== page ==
Refusing To Shoot Gay Marriage Is Discrimination, Says New Mexico Appeals Court

A New Mexico court confirmed an earlier ruling that any business refusing to photograph a same-sex ceremony is in violation of the state's anti-discrimination laws

Gay marriage

Gay marriage

Ludovic Bertron

As a proprieter of a business, there are certain things you're not allowed to deny service based on — the protected classes of race, color, religion, origin, age, sex, family status, disability, veterans, and genetic information — and in some states, sexual orientation. Now a New Mexico wedding photography company has fallen afoul of anti-discrimination laws by refusing to shoot the ceremony of a same-sex couple.

In 2006, Vanessa Willock contacted Elane Photography about shooting a commitment ceremony between her and her partner, but was turned away by proprieters Elaine and Jonathan Huguenin, who stated "we do not photograph same-sex weddings.” Willock's partner then contacted the firm without mentioning the same-sex nature of the shoot, and was met without any trouble. Willock brought the case to the New Mexico Human Rights Commission, who ruled the situation discrimination, and awarded Willock $6,638 in attorney’s fees (she didn't seek damages).

In 2010, a trial court affirmed the ruling, and now in 2012, an appeals court has done so even further, meaning Elane Photography will have to go to the state Supreme Court to take the ruling further.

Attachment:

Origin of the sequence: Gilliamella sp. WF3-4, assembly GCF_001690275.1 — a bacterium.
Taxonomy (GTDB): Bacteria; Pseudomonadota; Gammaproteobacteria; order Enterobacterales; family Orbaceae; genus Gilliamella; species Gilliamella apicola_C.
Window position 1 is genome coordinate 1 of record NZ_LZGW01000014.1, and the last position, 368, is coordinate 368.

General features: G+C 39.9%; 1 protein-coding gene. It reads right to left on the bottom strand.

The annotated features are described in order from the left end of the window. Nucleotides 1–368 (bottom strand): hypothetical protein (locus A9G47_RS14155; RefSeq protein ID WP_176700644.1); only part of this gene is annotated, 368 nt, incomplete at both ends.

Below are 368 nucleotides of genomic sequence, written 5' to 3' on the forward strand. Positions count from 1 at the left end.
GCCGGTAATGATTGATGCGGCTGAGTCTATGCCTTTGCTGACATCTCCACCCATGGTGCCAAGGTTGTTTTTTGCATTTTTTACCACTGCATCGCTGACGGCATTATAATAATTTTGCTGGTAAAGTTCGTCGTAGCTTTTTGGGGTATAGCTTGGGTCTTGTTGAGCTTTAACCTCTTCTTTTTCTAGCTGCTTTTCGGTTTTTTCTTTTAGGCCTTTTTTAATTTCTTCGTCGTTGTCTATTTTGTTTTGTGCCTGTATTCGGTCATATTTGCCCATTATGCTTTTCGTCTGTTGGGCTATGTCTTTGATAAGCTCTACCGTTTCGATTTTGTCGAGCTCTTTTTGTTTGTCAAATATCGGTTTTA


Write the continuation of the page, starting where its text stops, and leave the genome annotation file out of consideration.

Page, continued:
You can read the full ruling here, but the rub of the matter is that wedding photography is a commercial business, and as such, isn't protected under the first amendment the way art photography is. Said the court: "the NMHRA regulates Elane Photography's conduct in its commercial business, not its speech or right to express its own views about same-sex relationships. As a result, Elane Photography's commercial business conduct, taking photographs for hire, is not so inherently expressive as to warrant First Amendment protections."

Elane Photography also argued that forcing them to cover the wedding would violate their freedom of religion, to which the court again pointed to the fact that as a commercial entity, they were obliged to follow the human rights rules of the state, which include not discriminating on basis of sexual orientation.

This ruling just confirms that that wedding photographers most abide by the same guidelines as any other business.

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